Perhaps my skill in Google is not what I believe it to be, but I haven't found much information on how people manage the binding of uniform variables in their shaders?

By this, I mean, you write a shader and declare some uniforms. Now you have to set them up on the client side with glGetUniformLocation() and glUniform(). Can you "automagically" set some of these uniforms? I don't want to have to rewrite code in two different places because I changed a variable name in one place. Is this simply the reality of writing shaders?


Sounds like you don't want uniform.
The purpose of a uniform is so that you can set it from your C++ (or whatever) code.

You want to have a constant.
Just declare this in your GLSL
const vec4 myvalue=vec4(0.0, 1.0, 2.0, 2.5);

Yup, you haven't been Googling enough or perhaps the Wiki over at opengl.org/wiki sucks.

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Quote:
Original post by snowmanZOMG
Precisely. So I guess my next question then is: how do professional developers deal with this? Do they simply develop some sort of uniform naming convention (as you mentioned) and add any other uniforms as they need it? Or do they simply try to avoid using "non-standard" uniforms and try to hack some functionality in by way of textures?


I think they try to avoid using opengl (oh snap!).

Seriously though in DirectX you have the ability to bind uniforms directly to constant registers without having to know the shader's name for the variable. The same way you can bind vertex attributes by semantic rather than by name as you have to in opengl. I've found this to be quite a problem when working with opengl. Especially if you use lots of different shaders, you waste a lot of performance calling glGetUniformLocation and glGetAttribLocation all the time. If there's a better solution to this I'd love to hear it as well.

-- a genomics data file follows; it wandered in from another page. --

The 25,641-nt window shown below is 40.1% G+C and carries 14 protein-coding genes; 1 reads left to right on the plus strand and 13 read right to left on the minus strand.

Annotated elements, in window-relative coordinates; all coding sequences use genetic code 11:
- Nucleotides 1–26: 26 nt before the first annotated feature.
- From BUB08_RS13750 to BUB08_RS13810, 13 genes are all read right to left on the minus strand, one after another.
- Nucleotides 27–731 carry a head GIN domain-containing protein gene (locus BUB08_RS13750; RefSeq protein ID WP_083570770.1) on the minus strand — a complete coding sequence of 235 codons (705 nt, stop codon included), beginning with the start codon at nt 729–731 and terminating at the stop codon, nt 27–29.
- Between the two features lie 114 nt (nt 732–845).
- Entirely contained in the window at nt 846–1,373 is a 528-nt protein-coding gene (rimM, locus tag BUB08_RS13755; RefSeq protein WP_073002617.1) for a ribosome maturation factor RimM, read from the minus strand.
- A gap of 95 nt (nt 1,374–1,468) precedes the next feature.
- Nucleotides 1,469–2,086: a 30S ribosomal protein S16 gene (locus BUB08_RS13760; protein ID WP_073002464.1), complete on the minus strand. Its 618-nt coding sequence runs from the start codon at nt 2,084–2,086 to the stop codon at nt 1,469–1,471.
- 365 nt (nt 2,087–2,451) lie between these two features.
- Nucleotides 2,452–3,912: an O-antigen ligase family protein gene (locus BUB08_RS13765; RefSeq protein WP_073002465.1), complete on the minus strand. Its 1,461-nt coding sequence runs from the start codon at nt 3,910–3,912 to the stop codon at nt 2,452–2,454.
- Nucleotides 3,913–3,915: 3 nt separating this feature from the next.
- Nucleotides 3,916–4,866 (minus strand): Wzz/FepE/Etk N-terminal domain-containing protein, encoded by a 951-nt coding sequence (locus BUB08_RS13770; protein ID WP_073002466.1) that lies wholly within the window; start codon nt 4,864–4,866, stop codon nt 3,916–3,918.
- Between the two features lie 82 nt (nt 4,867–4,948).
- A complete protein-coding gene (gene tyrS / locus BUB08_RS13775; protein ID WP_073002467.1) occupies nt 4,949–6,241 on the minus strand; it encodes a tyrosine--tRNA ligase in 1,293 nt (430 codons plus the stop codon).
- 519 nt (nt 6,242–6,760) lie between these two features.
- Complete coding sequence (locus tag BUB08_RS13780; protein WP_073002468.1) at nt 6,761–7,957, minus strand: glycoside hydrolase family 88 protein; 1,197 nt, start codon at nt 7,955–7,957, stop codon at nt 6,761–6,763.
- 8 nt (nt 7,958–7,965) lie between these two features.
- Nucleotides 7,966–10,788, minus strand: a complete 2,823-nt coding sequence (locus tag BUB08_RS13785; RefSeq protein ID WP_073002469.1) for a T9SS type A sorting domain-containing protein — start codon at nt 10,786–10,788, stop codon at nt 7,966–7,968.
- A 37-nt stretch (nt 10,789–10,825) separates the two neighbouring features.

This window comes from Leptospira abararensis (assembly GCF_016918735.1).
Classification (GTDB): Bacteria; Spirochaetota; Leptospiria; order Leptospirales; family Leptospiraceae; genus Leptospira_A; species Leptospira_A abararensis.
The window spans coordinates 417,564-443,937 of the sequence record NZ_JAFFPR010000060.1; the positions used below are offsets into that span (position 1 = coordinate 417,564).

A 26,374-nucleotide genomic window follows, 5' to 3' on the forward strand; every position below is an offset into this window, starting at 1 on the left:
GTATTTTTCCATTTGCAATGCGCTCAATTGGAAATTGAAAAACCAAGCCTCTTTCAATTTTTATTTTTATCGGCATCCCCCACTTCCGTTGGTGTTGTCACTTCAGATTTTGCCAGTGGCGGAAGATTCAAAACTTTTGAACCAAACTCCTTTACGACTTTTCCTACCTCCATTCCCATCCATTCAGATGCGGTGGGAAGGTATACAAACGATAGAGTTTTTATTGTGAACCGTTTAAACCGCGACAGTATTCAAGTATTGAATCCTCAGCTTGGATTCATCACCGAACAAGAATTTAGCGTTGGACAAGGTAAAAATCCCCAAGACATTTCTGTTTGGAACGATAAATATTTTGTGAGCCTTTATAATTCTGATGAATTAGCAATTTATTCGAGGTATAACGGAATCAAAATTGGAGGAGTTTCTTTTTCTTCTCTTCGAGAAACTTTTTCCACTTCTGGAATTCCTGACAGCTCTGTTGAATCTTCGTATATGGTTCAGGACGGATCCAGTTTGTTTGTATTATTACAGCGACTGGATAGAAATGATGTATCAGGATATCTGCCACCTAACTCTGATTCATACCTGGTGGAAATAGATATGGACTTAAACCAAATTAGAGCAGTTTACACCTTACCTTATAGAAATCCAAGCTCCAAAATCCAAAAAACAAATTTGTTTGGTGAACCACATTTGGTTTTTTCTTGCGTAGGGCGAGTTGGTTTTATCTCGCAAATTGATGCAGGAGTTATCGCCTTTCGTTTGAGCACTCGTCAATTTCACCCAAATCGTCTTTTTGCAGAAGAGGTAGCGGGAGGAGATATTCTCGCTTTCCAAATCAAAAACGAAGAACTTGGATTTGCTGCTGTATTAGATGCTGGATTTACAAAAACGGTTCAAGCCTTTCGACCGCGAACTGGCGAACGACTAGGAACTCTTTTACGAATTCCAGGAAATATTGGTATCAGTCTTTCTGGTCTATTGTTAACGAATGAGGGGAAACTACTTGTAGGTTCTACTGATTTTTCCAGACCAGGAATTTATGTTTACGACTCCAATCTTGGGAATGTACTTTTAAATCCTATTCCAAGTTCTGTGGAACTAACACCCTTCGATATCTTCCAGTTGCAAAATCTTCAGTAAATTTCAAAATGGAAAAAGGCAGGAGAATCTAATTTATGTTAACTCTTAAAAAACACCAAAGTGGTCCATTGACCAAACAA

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call opengl for the attributs uniforms only once?

also with opengl3.3 (?) u can bind attributs in your glsl code directly to an location.
And uniforms can be shared with uniform buffer objects

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Quote:
Original post by doesnotcompute
Quote:
Original post by snowmanZOMG
Precisely. So I guess my next question then is: how do professional developers deal with this? Do they simply develop some sort of uniform naming convention (as you mentioned) and add any other uniforms as they need it? Or do they simply try to avoid using "non-standard" uniforms and try to hack some functionality in by way of textures?


I think they try to avoid using opengl (oh snap!).

Seriously though in DirectX you have the ability to bind uniforms directly to constant registers without having to know the shader's name for the variable. The same way you can bind vertex attributes by semantic rather than by name as you have to in opengl. I've found this to be quite a problem when working with opengl. Especially if you use lots of different shaders, you waste a lot of performance calling glGetUniformLocation and glGetAttribLocation all the time. If there's a better solution to this I'd love to hear it as well.


1) Explicit_Attrib_Location (don't remember if it's ARB or EXT) is an extension which allows you to bind attribs to numbers (or semantics if you do the #define POSITION 0 stuff).

2) glBindAttribLocation is a no-cost way to bind attributes after the shader linkage is complete